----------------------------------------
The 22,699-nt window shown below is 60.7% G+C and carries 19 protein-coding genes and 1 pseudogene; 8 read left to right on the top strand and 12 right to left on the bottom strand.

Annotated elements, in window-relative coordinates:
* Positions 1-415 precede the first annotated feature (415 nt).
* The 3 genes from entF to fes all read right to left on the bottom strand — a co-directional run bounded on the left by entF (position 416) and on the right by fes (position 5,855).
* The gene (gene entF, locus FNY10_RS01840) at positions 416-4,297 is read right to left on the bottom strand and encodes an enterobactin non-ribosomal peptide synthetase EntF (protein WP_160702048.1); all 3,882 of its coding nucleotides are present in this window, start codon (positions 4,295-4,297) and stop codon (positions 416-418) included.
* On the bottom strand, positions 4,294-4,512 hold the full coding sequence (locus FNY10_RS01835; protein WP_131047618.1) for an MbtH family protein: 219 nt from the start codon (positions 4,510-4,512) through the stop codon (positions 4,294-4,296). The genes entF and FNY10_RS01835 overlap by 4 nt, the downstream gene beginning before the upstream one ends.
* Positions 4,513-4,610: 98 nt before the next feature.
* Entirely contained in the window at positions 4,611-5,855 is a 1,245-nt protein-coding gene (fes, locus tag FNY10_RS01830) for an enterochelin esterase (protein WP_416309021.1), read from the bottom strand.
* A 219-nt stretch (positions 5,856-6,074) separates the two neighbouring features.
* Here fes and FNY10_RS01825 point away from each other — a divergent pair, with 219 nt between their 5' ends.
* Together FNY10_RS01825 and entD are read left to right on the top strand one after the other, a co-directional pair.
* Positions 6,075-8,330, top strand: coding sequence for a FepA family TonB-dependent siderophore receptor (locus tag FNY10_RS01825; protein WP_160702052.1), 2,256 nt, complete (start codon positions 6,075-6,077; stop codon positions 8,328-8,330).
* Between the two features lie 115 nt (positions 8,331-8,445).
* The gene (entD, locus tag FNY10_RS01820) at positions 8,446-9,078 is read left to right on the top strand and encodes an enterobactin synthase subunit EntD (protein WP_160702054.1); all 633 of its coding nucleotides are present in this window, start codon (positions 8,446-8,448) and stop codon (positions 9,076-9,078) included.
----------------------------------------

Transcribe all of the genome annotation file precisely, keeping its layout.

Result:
The 22,699-nt window shown below is 60.7% G+C and carries 19 protein-coding genes and 1 pseudogene; 8 read left to right on the top strand and 12 right to left on the bottom strand.

Annotated elements, in window-relative coordinates:
* Positions 1-415 precede the first annotated feature (415 nt).
* The 3 genes from entF to fes all read right to left on the bottom strand — a co-directional run bounded on the left by entF (position 416) and on the right by fes (position 5,855).
* The gene (gene entF, locus FNY10_RS01840) at positions 416-4,297 is read right to left on the bottom strand and encodes an enterobactin non-ribosomal peptide synthetase EntF (protein WP_160702048.1); all 3,882 of its coding nucleotides are present in this window, start codon (positions 4,295-4,297) and stop codon (positions 416-418) included.
* On the bottom strand, positions 4,294-4,512 hold the full coding sequence (locus FNY10_RS01835; protein WP_131047618.1) for an MbtH family protein: 219 nt from the start codon (positions 4,510-4,512) through the stop codon (positions 4,294-4,296). The genes entF and FNY10_RS01835 overlap by 4 nt, the downstream gene beginning before the upstream one ends.
* Positions 4,513-4,610: 98 nt before the next feature.
* Entirely contained in the window at positions 4,611-5,855 is a 1,245-nt protein-coding gene (fes, locus tag FNY10_RS01830) for an enterochelin esterase (protein WP_416309021.1), read from the bottom strand.
* A 219-nt stretch (positions 5,856-6,074) separates the two neighbouring features.
* Here fes and FNY10_RS01825 point away from each other — a divergent pair, with 219 nt between their 5' ends.
* Together FNY10_RS01825 and entD are read left to right on the top strand one after the other, a co-directional pair.
* Positions 6,075-8,330, top strand: coding sequence for a FepA family TonB-dependent siderophore receptor (locus tag FNY10_RS01825; protein WP_160702052.1), 2,256 nt, complete (start codon positions 6,075-6,077; stop codon positions 8,328-8,330).
* Between the two features lie 115 nt (positions 8,331-8,445).
* The gene (entD, locus tag FNY10_RS01820) at positions 8,446-9,078 is read left to right on the top strand and encodes an enterobactin synthase subunit EntD (protein WP_160702054.1); all 633 of its coding nucleotides are present in this window, start codon (positions 8,446-8,448) and stop codon (positions 9,076-9,078) included.